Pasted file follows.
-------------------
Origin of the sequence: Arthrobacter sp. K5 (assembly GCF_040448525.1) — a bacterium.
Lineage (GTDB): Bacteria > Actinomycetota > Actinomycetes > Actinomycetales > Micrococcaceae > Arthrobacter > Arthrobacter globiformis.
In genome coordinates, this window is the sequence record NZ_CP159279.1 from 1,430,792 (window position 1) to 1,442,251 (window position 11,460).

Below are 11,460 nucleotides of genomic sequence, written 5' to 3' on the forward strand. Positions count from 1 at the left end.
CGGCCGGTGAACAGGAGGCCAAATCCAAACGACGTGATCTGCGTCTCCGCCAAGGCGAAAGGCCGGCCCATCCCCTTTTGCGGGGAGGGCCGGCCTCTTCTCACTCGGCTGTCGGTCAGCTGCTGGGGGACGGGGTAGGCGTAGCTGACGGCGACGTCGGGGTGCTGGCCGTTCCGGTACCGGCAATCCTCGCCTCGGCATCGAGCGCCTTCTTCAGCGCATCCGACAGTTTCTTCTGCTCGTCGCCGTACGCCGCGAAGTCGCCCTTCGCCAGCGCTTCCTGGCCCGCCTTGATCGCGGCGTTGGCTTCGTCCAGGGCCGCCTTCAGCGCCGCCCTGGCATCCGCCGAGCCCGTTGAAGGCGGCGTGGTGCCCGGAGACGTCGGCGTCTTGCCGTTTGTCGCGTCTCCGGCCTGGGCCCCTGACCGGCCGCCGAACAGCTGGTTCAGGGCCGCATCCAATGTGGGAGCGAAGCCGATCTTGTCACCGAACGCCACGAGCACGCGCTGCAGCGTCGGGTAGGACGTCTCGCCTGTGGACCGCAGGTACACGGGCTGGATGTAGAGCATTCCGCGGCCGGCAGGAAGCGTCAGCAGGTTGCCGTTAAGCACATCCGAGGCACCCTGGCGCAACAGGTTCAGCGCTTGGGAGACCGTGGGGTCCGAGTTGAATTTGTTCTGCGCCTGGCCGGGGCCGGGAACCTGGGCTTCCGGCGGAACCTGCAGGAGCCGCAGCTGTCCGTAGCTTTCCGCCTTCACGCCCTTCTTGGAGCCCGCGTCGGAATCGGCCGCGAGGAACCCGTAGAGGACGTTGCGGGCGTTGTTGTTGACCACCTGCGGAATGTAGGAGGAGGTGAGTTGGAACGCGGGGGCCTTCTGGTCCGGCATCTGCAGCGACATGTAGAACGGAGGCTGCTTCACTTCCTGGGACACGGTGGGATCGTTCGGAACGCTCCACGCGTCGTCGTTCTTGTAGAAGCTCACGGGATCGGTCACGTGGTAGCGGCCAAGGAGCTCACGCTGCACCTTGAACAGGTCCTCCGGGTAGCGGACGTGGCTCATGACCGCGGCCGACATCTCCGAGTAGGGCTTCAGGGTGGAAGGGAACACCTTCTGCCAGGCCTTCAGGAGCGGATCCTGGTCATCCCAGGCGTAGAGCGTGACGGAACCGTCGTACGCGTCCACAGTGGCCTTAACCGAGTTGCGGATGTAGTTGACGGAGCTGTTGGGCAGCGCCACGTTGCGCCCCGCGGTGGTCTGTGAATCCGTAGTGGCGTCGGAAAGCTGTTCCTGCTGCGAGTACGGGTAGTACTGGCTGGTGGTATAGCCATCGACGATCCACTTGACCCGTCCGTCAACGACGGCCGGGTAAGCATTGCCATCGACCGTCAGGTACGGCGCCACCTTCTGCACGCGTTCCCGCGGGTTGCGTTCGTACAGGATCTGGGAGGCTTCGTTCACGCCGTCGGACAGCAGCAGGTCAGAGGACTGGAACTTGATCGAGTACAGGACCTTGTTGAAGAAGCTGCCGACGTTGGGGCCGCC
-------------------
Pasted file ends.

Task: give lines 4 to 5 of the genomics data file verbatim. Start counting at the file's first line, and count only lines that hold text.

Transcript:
Below are 11,460 nucleotides of genomic sequence, written 5' to 3' on the forward strand. Positions count from 1 at the left end.
CGGCCGGTGAACAGGAGGCCAAATCCAAACGACGTGATCTGCGTCTCCGCCAAGGCGAAAGGCCGGCCCATCCCCTTTTGCGGGGAGGGCCGGCCTCTTCTCACTCGGCTGTCGGTCAGCTGCTGGGGGACGGGGTAGGCGTAGCTGACGGCGACGTCGGGGTGCTGGCCGTTCCGGTACCGGCAATCCTCGCCTCGGCATCGAGCGCCTTCTTCAGCGCATCCGACAGTTTCTTCTGCTCGTCGCCGTACGCCGCGAAGTCGCCCTTCGCCAGCGCTTCCTGGCCCGCCTTGATCGCGGCGTTGGCTTCGTCCAGGGCCGCCTTCAGCGCCGCCCTGGCATCCGCCGAGCCCGTTGAAGGCGGCGTGGTGCCCGGAGACGTCGGCGTCTTGCCGTTTGTCGCGTCTCCGGCCTGGGCCCCTGACCGGCCGCCGAACAGCTGGTTCAGGGCCGCATCCAATGTGGGAGCGAAGCCGATCTTGTCACCGAACGCCACGAGCACGCGCTGCAGCGTCGGGTAGGACGTCTCGCCTGTGGACCGCAGGTACACGGGCTGGATGTAGAGCATTCCGCGGCCGGCAGGAAGCGTCAGCAGGTTGCCGTTAAGCACATCCGAGGCACCCTGGCGCAACAGGTTCAGCGCTTGGGAGACCGTGGGGTCCGAGTTGAATTTGTTCTGCGCCTGGCCGGGGCCGGGAACCTGGGCTTCCGGCGGAACCTGCAGGAGCCGCAGCTGTCCGTAGCTTTCCGCCTTCACGCCCTTCTTGGAGCCCGCGTCGGAATCGGCCGCGAGGAACCCGTAGAGGACGTTGCGGGCGTTGTTGTTGACCACCTGCGGAATGTAGGAGGAGGTGAGTTGGAACGCGGGGGCCTTCTGGTCCGGCATCTGCAGCGACATGTAGAACGGAGGCTGCTTCACTTCCTGGGACACGGTGGGATCGTTCGGAACGCTCCACGCGTCGTCGTTCTTGTAGAAGCTCACGGGATCGGTCACGTGGTAGCGGCCAAGGAGCTCACGCTGCACCTTGAACAGGTCCTCCGGGTAGCGGACGTGGCTCATGACCGCGGCCGACATCTCCGAGTAGGGCTTCAGGGTGGAAGGGAACACCTTCTGCCAGGCCTTCAGGAGCGGATCCTGGTCATCCCAGGCGTAGAGCGTGACGGAACCGTCGTACGCGTCCACAGTGGCCTTAACCGAGTTGCGGATGTAGTTGACGGAGCTGTTGGGCAGCGCCACGTTGCGCCCCGCGGTGGTCTGTGAATCCGTAGTGGCGTCGGAAAGCTGTTCCTGCTGCGAGTACGGGTAGTACTGGCTGGTGGTATAGCCATCGACGATCCACTTGACCCGTCCGTCAACGACGGCCGGGTAAGCATTGCCATCGACCGTCAGGTACGGCGCCACCTTCTGCACGCGTTCCCGCGGGTTGCGTTCGTACAGGATCTGGGAGGCTTCGTTCACGCCGTCGGACAGCAGCAGGTCAGAGGACTGGAACTTGATCGAGTACAGGACCTTGTTGAAGAAGCTGCCGACGTTGGGGCCGCC